Doing just one of these things can make a huge difference towards raising awareness and support for women suffering with Endometriosis.

Let’s make a goal this year to strive to make this disease well-known!

Let us spread the word so women across Australia can know about this very painful disease.

In March, let us band together and ‘March into Yellow’!

For more information, please take the time to check out these websites:

Endometriosis Australia

March Into Yellow


Cure for our daughters

blogger picWritten by Areej Hassan – Country to Canberra Teen Blogger

The day my mum had to take the last oral assessment for her MBBS degree (Bachelor of Medicine and Bachelor of Surgery) was also the day she was set to be engaged.

When her male examiner found out about this, he was furious and ready to plaster an F on her results sheet.

You see, during my mum’s times, a woman getting married would mean her professional career or studies would come to a startling halt. She was supposed to settle down and completely take up domestic duties, without having a say in the matter. That examiner told her that her studies were a waste of money and resources that could’ve been used to make a male doctor instead.

“What’s the use of learning to use a stethoscope when all you’re going to do in life now is pop out babies and wander around within the four walls of a kitchen?”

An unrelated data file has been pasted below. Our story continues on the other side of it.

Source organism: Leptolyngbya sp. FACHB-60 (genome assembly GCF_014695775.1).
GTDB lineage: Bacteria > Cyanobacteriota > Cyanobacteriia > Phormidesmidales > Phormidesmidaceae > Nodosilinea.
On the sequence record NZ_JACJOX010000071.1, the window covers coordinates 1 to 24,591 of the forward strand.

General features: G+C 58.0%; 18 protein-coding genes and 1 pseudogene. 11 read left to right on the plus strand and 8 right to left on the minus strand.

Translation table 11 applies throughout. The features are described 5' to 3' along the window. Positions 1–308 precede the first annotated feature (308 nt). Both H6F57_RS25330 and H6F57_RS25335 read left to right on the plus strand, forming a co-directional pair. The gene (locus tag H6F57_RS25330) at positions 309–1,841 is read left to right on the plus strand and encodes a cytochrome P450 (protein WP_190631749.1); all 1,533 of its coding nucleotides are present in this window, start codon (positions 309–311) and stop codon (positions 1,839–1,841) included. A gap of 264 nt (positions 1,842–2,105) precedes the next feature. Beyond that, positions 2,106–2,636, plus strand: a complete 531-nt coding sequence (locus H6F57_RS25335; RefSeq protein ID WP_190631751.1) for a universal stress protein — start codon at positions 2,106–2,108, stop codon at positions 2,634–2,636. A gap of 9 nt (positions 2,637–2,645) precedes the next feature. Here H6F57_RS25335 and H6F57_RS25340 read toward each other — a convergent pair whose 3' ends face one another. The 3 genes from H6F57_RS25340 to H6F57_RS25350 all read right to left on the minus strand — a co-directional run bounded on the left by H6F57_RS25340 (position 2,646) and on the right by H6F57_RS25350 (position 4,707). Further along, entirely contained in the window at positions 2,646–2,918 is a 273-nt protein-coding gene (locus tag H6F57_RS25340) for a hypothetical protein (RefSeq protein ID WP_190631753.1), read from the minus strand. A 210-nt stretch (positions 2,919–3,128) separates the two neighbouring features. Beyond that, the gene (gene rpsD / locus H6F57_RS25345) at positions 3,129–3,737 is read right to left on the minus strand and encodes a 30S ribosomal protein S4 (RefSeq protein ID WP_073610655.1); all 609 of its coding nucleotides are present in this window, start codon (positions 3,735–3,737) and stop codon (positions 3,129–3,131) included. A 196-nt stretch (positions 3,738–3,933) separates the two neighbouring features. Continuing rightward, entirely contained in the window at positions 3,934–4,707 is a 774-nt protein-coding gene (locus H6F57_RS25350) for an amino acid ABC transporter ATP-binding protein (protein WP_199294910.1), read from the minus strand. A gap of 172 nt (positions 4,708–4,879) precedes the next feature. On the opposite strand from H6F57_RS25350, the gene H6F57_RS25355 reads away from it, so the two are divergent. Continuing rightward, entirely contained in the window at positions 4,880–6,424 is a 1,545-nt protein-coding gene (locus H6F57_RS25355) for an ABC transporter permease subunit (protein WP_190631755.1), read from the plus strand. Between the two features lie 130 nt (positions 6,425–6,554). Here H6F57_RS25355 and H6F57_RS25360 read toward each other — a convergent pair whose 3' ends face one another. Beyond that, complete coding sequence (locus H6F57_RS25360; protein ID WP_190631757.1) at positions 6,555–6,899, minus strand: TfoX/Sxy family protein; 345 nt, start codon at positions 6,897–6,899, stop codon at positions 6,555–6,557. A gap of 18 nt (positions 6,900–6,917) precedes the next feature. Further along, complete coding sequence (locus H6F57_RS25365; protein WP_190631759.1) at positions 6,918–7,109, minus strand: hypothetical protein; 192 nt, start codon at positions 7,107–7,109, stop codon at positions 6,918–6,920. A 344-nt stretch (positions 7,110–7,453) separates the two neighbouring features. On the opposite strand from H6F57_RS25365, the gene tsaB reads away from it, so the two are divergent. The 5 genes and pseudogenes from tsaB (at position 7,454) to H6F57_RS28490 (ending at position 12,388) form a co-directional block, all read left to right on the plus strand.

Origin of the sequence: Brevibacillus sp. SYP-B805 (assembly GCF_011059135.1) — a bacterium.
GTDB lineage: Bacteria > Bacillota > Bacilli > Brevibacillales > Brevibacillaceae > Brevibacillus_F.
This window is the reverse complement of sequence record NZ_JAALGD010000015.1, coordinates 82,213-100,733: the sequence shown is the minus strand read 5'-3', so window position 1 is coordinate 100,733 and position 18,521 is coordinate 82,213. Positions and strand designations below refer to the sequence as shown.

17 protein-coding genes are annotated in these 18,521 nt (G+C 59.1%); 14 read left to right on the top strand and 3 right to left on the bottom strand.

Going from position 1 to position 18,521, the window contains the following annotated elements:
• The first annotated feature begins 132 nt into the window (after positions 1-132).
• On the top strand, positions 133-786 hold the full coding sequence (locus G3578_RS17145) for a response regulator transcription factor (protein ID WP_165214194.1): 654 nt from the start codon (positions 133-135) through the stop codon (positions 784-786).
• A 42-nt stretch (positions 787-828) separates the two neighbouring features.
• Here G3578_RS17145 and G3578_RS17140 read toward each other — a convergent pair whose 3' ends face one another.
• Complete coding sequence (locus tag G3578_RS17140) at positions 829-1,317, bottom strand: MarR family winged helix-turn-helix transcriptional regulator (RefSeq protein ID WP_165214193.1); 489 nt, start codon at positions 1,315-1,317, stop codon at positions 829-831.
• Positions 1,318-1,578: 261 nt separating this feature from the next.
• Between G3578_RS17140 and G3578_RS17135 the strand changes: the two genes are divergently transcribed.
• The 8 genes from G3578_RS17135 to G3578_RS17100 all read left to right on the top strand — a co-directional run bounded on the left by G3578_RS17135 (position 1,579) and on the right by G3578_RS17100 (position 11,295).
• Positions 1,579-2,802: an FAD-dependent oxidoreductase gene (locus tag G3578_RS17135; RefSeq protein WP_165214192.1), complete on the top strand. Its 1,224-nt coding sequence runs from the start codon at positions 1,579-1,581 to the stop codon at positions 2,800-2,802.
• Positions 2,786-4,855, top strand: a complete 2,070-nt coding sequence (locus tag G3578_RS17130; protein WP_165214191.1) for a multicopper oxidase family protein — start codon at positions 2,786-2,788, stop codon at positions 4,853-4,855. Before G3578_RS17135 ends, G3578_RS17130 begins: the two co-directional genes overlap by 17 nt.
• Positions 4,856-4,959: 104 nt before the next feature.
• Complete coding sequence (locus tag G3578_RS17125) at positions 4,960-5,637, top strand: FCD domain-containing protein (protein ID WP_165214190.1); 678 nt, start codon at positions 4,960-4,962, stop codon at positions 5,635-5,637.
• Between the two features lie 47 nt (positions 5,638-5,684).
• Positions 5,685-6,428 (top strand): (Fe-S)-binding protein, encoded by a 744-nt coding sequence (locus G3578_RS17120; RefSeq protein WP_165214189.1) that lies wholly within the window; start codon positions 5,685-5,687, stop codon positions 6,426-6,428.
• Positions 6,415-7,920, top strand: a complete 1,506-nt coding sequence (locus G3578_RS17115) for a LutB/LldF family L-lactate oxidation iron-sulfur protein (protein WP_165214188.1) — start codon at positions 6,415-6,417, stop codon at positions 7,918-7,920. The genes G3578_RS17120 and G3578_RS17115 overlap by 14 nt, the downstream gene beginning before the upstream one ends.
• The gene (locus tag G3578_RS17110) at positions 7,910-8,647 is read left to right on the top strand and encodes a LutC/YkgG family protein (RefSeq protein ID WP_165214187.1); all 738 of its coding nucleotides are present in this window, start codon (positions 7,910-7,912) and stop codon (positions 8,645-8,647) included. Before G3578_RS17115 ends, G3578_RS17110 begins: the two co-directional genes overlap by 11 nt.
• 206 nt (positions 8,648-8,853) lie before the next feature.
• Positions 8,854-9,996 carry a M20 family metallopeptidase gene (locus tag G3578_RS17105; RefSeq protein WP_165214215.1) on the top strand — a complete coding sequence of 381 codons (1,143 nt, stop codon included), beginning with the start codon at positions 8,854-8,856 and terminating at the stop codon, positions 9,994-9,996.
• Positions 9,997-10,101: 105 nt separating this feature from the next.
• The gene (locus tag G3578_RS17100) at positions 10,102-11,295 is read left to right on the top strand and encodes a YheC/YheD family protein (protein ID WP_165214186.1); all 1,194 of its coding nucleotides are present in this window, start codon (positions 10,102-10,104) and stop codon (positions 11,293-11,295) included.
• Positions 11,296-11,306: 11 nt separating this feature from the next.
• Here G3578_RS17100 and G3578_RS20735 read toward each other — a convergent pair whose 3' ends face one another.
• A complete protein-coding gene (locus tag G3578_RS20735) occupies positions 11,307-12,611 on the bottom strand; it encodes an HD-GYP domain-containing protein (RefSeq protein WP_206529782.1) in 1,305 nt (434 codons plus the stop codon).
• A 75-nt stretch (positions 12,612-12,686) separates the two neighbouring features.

Tears glistening in her eyes, which were already worn out because of an all-nighter study session, she swallowed her pride and took in all of the sharp remarks. After completing that hopeless exam, she returned home and cried buckets on the lap of her mother, just a few hours before she had her wedding make-up appointment. Tragically enough, my Grandma was helpless too. She understood what her daughter was going through too well, but was unable to do anything in the face of family and cultural traditions.

Regardless of her in-law’s slight disapproval of taking up a hospital residency after marriage, my mum persevered. Being the eldest daughter-in-law of the family, she had to shoulder a lot of responsibilities, looking after not only her own immediate family, but other relatives in the household as well. After my siblings were born, my mum completely gave up her job.

My mum’s situation wasn’t one of a kind. Many women who complete a challenging university degree in my home-country, Pakistan, are praised by people for their hard work, but have backs completely turned on them if they dare try to continue a career.

After a few years, my mum was finally able to get back into the world of medicine, but had to start all over again. Her senior doctors praised her for being a diamond in the rough, but were disappointed that she wasn’t able to continue her career earlier.

I don’t think I’ve ever seen anybody work harder than my mum.

She would get up before sunrise, prepare food for us, go to work, come back at night and then study for her exams. She would often envy her girlfriends from medical school who were lucky enough to continue their jobs even after getting married. While she was restarting her profession, they had already established their own clinics.